Many thanks to Florence Prudhomme for her contribution. Florence is a maritime researcher and trilingual (French, English & German) postgraduate in international relations at the University of La Sorbonne in Paris. She completed a 3-year course in conservation, restoration and preservation of works of art. She is a qualified 3-star CMAS diver with the French equivalent of HSE Scuba (certificat d’aptitude à l’hyperbarie, classe I, mention B) and an advanced Nitrox Diver, qualified at the level of ‘Inspiration Rebreather’. She is presently Secrétaire Générale of ADMAT-FRANCE and a main contact with the French National museums. She also holds the ADMAT (Anglo-Danish Maritime Archaeological Team) Underwater Survey Diver certificate. As well as taking part in a number of ADMAT underwater excavations worldwide, her researches into diving history are mainly a by-product of her maritime archaeological researches in the Archives Nationales, during which she has covered the story of Le Casimir (The Perfume Wreck) and uncovered the epic story of Le Dragon, the last French warship to be lost in the American Revolutionary War in 1783.

Chevalier de Beauve ( 1715 )


the scrapbook of diving history

By Florence Prudhomme:


My on-going researches into maritime history in the Archives Nationales in Paris, often uncover references to diving activities and to equipment produced by inventors in the early 18th century.

De Beauve, 1713

It appears that the diving equipment proposed by the Chevalier de Beauve, had possibly been brought to the notice of King Louis XIV of France (reigned 1643-1715) prior to it being tested. The only evidence of that connection however, is a letter sent by the King to de Beauve:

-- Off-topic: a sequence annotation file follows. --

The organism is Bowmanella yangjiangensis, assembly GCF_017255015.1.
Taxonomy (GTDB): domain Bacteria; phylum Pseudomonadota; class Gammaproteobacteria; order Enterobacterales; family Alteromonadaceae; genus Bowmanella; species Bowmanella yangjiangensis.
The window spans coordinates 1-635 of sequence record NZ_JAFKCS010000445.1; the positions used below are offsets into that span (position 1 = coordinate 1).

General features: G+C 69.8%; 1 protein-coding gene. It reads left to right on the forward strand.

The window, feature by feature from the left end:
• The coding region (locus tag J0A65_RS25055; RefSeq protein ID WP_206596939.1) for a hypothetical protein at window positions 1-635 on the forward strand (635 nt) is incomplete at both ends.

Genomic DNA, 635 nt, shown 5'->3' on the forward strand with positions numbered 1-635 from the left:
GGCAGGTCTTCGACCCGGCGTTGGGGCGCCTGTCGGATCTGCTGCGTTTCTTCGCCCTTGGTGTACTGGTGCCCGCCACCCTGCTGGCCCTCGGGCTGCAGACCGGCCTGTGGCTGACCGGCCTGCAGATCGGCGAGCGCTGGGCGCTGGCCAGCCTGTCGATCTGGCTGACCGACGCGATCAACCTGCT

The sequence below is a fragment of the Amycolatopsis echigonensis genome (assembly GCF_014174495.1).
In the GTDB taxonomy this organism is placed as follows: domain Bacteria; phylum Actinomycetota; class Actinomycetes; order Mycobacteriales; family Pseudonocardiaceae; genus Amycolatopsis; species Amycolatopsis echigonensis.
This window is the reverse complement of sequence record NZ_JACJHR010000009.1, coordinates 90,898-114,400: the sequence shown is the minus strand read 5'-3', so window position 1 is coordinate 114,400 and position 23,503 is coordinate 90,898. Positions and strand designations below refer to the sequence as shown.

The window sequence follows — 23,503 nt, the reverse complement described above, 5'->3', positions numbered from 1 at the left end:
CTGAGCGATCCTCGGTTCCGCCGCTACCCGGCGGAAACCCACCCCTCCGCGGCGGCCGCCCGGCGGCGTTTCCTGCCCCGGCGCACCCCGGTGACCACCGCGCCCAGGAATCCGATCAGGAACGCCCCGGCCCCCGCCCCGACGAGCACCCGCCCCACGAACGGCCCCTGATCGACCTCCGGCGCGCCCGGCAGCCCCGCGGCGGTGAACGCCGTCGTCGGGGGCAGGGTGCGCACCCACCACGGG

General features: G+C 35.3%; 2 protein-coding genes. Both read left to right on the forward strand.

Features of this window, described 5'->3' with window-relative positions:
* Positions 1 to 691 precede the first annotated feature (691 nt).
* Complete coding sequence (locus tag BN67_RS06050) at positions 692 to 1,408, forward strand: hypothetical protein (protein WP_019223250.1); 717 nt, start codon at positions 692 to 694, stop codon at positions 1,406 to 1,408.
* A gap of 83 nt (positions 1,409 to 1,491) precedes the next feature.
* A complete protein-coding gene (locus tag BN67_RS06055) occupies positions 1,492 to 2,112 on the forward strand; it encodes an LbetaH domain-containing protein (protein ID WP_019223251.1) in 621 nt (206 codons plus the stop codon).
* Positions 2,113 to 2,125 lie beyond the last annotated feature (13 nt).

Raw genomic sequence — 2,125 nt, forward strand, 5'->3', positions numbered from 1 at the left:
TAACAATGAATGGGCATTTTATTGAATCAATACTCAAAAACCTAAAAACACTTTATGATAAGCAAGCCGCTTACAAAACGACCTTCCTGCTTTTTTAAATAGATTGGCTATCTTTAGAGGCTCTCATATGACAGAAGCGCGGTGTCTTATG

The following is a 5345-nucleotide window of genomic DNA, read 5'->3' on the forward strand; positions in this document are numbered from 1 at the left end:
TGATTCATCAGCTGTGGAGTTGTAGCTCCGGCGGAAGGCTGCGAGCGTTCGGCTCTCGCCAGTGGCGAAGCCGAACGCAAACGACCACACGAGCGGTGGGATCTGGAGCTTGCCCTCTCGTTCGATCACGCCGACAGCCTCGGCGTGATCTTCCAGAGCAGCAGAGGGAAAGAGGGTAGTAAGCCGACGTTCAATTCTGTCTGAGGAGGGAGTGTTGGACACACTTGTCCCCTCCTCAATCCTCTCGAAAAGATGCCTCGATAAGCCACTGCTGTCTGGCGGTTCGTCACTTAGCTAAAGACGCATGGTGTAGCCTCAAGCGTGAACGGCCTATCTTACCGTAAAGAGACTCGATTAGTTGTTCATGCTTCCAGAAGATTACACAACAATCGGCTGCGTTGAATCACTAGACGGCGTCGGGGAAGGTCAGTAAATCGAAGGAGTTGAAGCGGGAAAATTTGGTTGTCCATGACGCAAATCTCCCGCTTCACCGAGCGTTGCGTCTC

‘Monsieur de Beauve, Verseille, 12th June 1715 I have received the letter you wrote to me on the 3rd of this month. I am vexed that the machine you invented for going under the water was not successful in the trial that you put it to. I am convinced that in continuing to work on it you will succeed in perfecting it, but the present circumstances do not allow the King to undertake the expense that would be necessary.’

With special thanks to Florence Prudhomme of the French society ‘Histoire du Dévelopement Subaquatique en France’ (HDSF) for kindly providing us with an interesting article on the history of this rare French diving apparatus. This article has been published in ‘The International Journal of Diving History’ Volume 6, number 1 of December 2013. This magazine is published by the Historical Diving Society and is dedicated to promoting and preserving our diving heritage. This magazine, and many other interesting publications can be ordered from the HDS England at: